by Lumai Mubanga
The crypto market is still growing with new crypto assets on a daily basis and catching up on this surge is a challenge. However, there are a good number of older crypto assets that may not be as popular to many as the new ones being offloaded into the market. One such an asset is the Dash. It has been around for some time mainly as an altcoin but with a difference.
This article will highlight some not too obvious facts about this assets.
Formerly known as DarkCoin, DASH, is a privacy focused cryptocurrency that uses a mixer called CoinJoin. In addition to traditional Proof-of-Work rewards, there’s a secondary network layer known as master nodes. Users who run master nodes are tasked with performing privileged actions such as voting on proposals for network governance. In comparison to other assets where voting rights are a privilege of a few investors, in DASH, a user needs to qualify to run master nodes to have voting rights. Another privilege available to DASH users is the ability to instantly confirming transactions. Again, few crypto assets accords users with that privilege. The last one has to do with mixing coins. The idea here is that we have better credible deniability because everyone is forced to go through CoinJoin for mixing the coins of all network participants. So, this makes for a much larger anonymity set. Recall that DASH is one of the privacy focused assets and its designed to be as private as possible. How is this done.?
Most users have mixing enabled by default. This “mixing” in DASH is referred to as PrivateSend. When Private Send is enabled, it automatically obscures the origin of funds. When a user prepares a transaction for example, the funds are broken down into standard DASH denominations. The transaction inputs are broken down into standard denominations of 0.01 Dash, 0.1 Dash, 1 Dash, and 10 Dash. Next, a request will be made to the master nodes on the network that there is need to obscure the origins of the funds.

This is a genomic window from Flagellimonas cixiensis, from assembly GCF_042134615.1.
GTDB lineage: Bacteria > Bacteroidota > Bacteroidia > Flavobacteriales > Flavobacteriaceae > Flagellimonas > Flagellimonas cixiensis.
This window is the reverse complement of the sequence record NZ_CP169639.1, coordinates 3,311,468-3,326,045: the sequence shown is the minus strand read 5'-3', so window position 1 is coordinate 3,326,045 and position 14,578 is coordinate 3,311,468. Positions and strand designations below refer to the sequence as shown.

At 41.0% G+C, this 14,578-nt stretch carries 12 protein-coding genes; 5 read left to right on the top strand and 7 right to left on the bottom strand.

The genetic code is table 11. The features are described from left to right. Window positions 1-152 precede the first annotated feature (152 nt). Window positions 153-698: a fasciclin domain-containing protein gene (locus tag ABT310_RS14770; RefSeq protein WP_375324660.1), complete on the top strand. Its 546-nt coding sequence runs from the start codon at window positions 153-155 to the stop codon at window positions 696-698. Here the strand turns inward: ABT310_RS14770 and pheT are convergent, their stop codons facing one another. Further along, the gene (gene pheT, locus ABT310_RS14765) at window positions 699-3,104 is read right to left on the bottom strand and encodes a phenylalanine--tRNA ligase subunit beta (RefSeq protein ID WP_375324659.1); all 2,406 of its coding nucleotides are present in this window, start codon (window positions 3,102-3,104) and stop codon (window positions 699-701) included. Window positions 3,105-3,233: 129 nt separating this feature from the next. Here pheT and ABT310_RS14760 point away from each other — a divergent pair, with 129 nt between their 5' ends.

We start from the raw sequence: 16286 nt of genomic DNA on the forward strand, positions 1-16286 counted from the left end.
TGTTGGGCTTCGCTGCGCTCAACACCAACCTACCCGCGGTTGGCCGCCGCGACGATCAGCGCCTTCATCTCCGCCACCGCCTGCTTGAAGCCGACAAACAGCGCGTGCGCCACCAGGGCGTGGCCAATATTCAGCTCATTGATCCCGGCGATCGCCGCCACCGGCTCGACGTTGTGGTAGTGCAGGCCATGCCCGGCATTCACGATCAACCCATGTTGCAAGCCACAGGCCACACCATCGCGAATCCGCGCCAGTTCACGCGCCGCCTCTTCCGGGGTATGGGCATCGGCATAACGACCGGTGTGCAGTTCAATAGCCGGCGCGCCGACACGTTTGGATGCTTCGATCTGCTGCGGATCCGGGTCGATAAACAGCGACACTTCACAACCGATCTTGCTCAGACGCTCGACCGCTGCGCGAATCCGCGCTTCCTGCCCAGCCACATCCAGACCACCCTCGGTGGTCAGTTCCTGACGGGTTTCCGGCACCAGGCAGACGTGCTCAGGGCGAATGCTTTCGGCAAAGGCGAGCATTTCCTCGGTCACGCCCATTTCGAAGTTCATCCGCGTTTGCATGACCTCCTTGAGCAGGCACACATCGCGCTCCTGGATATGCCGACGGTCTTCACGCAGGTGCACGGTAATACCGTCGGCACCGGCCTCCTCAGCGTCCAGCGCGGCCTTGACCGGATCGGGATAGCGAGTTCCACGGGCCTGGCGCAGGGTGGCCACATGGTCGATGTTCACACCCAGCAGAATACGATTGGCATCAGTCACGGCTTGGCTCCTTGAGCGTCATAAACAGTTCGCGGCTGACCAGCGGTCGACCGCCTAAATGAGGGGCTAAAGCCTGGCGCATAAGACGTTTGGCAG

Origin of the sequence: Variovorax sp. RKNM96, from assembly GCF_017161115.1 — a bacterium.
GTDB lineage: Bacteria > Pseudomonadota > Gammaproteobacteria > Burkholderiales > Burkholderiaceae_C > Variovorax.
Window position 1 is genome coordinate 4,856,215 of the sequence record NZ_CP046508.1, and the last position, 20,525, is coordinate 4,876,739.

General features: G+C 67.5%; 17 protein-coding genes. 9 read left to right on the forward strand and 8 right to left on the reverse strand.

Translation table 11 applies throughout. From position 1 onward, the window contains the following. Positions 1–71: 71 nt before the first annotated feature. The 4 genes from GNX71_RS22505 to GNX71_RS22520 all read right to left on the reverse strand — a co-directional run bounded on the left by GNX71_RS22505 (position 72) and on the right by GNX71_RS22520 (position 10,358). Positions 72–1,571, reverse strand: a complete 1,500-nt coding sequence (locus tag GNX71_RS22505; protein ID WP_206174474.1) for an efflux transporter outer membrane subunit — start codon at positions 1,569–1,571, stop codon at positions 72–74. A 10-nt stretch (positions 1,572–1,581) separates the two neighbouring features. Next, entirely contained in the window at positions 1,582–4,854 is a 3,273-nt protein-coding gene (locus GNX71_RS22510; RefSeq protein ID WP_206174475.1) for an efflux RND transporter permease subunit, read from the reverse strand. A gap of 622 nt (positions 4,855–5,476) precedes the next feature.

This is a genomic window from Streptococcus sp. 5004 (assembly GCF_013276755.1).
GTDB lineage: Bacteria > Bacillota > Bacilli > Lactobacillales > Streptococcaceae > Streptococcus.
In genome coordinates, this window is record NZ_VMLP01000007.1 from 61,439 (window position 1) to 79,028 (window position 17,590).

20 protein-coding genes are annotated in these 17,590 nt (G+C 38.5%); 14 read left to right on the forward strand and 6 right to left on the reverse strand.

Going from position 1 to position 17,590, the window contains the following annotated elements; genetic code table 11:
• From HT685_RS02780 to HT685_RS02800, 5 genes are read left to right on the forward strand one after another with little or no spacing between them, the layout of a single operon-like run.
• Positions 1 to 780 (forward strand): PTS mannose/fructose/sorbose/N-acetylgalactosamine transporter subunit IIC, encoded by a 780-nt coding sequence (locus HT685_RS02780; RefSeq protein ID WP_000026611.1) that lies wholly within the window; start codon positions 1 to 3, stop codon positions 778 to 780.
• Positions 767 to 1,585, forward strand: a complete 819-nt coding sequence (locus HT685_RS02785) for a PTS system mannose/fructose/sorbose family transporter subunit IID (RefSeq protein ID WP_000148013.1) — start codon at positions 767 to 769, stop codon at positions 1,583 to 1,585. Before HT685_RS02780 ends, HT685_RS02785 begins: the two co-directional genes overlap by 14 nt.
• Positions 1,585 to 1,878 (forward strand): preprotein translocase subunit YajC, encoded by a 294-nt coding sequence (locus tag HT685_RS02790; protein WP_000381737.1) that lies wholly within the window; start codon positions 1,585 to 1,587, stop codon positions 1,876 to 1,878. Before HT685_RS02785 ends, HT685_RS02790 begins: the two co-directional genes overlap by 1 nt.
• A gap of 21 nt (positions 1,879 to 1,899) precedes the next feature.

Similarly, other users on the same network will make similar requests to transfer funds privately. The master node will then mix all transaction inputs for all requesting users and then instruct all users to pay their now-transformed inputs back to themselves. Interestingly, what this implies is that all participants in this round of mixing will have the same amount of DASH back in their possession, of course minus the transaction fees.
One notable feature about all this is that users have no idea that all this mixing is happening in the background with or without their knowledge. By the time a transaction is being made, their funds are completely anonymized. An average of eight rounds though is required for the funds to be fully obscured. The dark side of it is that users have to spend more transaction fees than usual. This is because, using mixing requires that users to perform more transaction outputs at time which leads to larger transaction sizes and higher transaction fees.
Indeed, DASH is a crypto asset with a unique difference.